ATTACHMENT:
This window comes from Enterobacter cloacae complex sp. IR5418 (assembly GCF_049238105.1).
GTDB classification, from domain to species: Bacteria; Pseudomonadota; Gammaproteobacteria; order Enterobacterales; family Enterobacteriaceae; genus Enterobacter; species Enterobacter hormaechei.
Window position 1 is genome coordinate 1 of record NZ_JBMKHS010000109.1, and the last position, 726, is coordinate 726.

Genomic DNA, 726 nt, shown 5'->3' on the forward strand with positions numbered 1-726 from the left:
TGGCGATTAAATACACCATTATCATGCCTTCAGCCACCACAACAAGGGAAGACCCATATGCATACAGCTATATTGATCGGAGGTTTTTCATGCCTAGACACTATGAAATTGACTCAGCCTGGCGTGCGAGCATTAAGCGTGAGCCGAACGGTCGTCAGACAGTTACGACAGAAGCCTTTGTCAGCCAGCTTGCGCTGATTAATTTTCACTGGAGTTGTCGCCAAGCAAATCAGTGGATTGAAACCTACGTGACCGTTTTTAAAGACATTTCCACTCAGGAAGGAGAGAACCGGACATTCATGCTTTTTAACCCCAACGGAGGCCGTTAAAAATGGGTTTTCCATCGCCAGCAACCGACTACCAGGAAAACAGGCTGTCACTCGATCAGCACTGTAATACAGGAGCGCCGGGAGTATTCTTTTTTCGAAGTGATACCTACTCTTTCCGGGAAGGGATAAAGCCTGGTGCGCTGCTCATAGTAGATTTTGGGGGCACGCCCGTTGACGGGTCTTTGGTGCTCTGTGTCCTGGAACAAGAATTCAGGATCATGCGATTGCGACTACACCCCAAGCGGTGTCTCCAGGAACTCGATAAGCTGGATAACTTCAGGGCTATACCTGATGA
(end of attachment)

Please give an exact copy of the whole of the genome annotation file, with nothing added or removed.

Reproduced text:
This window comes from Enterobacter cloacae complex sp. IR5418 (assembly GCF_049238105.1).
GTDB classification, from domain to species: Bacteria; Pseudomonadota; Gammaproteobacteria; order Enterobacterales; family Enterobacteriaceae; genus Enterobacter; species Enterobacter hormaechei.
Window position 1 is genome coordinate 1 of record NZ_JBMKHS010000109.1, and the last position, 726, is coordinate 726.

Genomic DNA, 726 nt, shown 5'->3' on the forward strand with positions numbered 1-726 from the left:
TGGCGATTAAATACACCATTATCATGCCTTCAGCCACCACAACAAGGGAAGACCCATATGCATACAGCTATATTGATCGGAGGTTTTTCATGCCTAGACACTATGAAATTGACTCAGCCTGGCGTGCGAGCATTAAGCGTGAGCCGAACGGTCGTCAGACAGTTACGACAGAAGCCTTTGTCAGCCAGCTTGCGCTGATTAATTTTCACTGGAGTTGTCGCCAAGCAAATCAGTGGATTGAAACCTACGTGACCGTTTTTAAAGACATTTCCACTCAGGAAGGAGAGAACCGGACATTCATGCTTTTTAACCCCAACGGAGGCCGTTAAAAATGGGTTTTCCATCGCCAGCAACCGACTACCAGGAAAACAGGCTGTCACTCGATCAGCACTGTAATACAGGAGCGCCGGGAGTATTCTTTTTTCGAAGTGATACCTACTCTTTCCGGGAAGGGATAAAGCCTGGTGCGCTGCTCATAGTAGATTTTGGGGGCACGCCCGTTGACGGGTCTTTGGTGCTCTGTGTCCTGGAACAAGAATTCAGGATCATGCGATTGCGACTACACCCCAAGCGGTGTCTCCAGGAACTCGATAAGCTGGATAACTTCAGGGCTATACCTGATGA